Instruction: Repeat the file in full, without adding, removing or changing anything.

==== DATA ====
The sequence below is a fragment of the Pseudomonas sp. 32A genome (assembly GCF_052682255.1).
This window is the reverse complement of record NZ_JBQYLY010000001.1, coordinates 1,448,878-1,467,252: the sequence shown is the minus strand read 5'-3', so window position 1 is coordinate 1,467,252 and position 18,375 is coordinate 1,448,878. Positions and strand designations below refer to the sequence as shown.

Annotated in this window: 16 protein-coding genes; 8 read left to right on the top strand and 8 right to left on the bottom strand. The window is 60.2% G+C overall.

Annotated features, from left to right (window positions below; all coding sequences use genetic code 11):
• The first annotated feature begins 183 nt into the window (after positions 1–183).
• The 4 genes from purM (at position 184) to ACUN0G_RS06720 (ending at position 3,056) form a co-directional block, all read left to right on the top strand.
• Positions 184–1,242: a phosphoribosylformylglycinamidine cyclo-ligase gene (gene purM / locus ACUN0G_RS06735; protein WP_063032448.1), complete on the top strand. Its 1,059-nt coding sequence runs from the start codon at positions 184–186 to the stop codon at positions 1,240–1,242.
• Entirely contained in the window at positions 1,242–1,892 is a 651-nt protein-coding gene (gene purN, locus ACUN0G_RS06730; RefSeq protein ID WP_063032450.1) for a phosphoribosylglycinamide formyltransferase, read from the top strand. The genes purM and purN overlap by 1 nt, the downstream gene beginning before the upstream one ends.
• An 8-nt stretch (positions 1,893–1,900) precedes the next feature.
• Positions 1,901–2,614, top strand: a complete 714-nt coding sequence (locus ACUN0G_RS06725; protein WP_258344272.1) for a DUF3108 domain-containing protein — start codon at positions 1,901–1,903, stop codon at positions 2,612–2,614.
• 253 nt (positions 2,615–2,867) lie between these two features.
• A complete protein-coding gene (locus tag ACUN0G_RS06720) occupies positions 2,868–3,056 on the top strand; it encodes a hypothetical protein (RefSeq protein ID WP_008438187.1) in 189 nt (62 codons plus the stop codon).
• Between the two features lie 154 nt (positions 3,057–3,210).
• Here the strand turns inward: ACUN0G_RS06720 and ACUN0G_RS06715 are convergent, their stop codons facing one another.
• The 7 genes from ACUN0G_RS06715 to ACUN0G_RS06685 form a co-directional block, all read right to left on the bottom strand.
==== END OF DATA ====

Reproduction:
The sequence below is a fragment of the Pseudomonas sp. 32A genome (assembly GCF_052682255.1).
This window is the reverse complement of record NZ_JBQYLY010000001.1, coordinates 1,448,878-1,467,252: the sequence shown is the minus strand read 5'-3', so window position 1 is coordinate 1,467,252 and position 18,375 is coordinate 1,448,878. Positions and strand designations below refer to the sequence as shown.

Annotated in this window: 16 protein-coding genes; 8 read left to right on the top strand and 8 right to left on the bottom strand. The window is 60.2% G+C overall.

Annotated features, from left to right (window positions below; all coding sequences use genetic code 11):
• The first annotated feature begins 183 nt into the window (after positions 1–183).
• The 4 genes from purM (at position 184) to ACUN0G_RS06720 (ending at position 3,056) form a co-directional block, all read left to right on the top strand.
• Positions 184–1,242: a phosphoribosylformylglycinamidine cyclo-ligase gene (gene purM / locus ACUN0G_RS06735; protein WP_063032448.1), complete on the top strand. Its 1,059-nt coding sequence runs from the start codon at positions 184–186 to the stop codon at positions 1,240–1,242.
• Entirely contained in the window at positions 1,242–1,892 is a 651-nt protein-coding gene (gene purN, locus ACUN0G_RS06730; RefSeq protein ID WP_063032450.1) for a phosphoribosylglycinamide formyltransferase, read from the top strand. The genes purM and purN overlap by 1 nt, the downstream gene beginning before the upstream one ends.
• An 8-nt stretch (positions 1,893–1,900) precedes the next feature.
• Positions 1,901–2,614, top strand: a complete 714-nt coding sequence (locus ACUN0G_RS06725; protein WP_258344272.1) for a DUF3108 domain-containing protein — start codon at positions 1,901–1,903, stop codon at positions 2,612–2,614.
• 253 nt (positions 2,615–2,867) lie between these two features.
• A complete protein-coding gene (locus tag ACUN0G_RS06720) occupies positions 2,868–3,056 on the top strand; it encodes a hypothetical protein (RefSeq protein ID WP_008438187.1) in 189 nt (62 codons plus the stop codon).
• Between the two features lie 154 nt (positions 3,057–3,210).
• Here the strand turns inward: ACUN0G_RS06720 and ACUN0G_RS06715 are convergent, their stop codons facing one another.
• The 7 genes from ACUN0G_RS06715 to ACUN0G_RS06685 form a co-directional block, all read right to left on the bottom strand.